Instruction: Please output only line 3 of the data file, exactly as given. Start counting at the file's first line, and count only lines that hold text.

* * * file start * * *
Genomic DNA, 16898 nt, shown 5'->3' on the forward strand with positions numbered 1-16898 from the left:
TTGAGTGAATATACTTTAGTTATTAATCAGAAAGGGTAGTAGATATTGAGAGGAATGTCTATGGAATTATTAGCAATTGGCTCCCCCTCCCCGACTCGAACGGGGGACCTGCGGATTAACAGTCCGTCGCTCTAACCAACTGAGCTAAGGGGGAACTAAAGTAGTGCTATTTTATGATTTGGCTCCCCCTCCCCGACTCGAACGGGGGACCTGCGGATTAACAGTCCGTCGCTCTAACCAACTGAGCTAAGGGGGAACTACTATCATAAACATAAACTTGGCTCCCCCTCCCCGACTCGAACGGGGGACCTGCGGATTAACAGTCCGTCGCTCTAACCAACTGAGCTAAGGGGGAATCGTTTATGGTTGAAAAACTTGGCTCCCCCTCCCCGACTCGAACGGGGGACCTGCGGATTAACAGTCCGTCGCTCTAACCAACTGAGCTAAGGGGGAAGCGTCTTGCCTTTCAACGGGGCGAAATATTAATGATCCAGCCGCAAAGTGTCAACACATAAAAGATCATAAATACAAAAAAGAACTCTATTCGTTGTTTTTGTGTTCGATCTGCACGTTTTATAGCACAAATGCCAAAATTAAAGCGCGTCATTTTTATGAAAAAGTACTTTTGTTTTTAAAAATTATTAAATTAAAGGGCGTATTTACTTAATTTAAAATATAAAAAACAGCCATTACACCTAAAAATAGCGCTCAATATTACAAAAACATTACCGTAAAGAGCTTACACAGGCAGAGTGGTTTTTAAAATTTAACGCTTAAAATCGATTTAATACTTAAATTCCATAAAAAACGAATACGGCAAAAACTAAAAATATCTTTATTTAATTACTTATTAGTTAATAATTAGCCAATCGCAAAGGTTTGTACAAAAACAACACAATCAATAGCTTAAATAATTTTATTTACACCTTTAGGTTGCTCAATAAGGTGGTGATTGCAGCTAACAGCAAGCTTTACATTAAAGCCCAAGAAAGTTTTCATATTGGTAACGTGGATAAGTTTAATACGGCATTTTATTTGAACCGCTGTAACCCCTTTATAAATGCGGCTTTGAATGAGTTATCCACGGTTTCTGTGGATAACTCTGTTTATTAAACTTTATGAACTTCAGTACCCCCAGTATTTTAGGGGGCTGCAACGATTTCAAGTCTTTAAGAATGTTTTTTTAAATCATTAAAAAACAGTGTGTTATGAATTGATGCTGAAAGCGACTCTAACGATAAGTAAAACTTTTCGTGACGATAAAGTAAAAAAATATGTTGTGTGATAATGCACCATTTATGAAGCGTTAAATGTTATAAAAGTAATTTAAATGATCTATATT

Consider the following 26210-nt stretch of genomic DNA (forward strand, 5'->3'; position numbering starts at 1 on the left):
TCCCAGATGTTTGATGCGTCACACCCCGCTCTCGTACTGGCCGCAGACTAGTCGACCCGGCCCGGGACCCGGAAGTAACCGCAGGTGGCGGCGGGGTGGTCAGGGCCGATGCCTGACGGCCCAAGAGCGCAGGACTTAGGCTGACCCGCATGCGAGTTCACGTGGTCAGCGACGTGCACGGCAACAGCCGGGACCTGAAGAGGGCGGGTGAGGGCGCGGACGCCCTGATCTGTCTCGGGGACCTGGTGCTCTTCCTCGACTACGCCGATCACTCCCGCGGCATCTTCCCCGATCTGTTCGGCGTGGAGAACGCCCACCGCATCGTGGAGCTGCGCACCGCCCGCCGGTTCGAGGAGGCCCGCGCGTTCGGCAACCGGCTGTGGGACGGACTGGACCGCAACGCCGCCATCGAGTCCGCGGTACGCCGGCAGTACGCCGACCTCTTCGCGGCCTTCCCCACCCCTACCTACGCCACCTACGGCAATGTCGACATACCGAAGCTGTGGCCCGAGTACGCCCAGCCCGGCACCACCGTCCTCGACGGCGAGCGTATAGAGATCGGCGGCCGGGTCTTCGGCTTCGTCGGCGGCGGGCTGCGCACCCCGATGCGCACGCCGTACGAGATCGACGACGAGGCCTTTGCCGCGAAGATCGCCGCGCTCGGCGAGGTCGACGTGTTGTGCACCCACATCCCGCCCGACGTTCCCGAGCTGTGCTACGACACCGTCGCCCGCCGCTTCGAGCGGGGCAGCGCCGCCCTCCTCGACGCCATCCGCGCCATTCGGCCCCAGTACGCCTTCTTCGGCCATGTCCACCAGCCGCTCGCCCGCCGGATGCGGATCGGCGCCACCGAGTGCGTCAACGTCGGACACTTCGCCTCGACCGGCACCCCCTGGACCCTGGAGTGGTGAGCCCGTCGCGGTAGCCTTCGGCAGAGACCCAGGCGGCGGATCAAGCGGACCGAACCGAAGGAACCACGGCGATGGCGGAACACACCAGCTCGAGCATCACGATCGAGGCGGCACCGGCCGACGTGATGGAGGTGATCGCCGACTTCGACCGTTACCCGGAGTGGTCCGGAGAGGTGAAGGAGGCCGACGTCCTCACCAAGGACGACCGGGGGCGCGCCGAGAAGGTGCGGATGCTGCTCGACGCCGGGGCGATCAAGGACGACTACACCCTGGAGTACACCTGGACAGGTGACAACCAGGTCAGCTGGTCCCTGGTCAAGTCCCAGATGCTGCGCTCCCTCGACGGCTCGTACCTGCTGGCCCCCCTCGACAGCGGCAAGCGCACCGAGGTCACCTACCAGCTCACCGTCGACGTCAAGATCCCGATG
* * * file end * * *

Consider the following 26210-nt stretch of genomic DNA (forward strand, 5'->3'; position numbering starts at 1 on the left):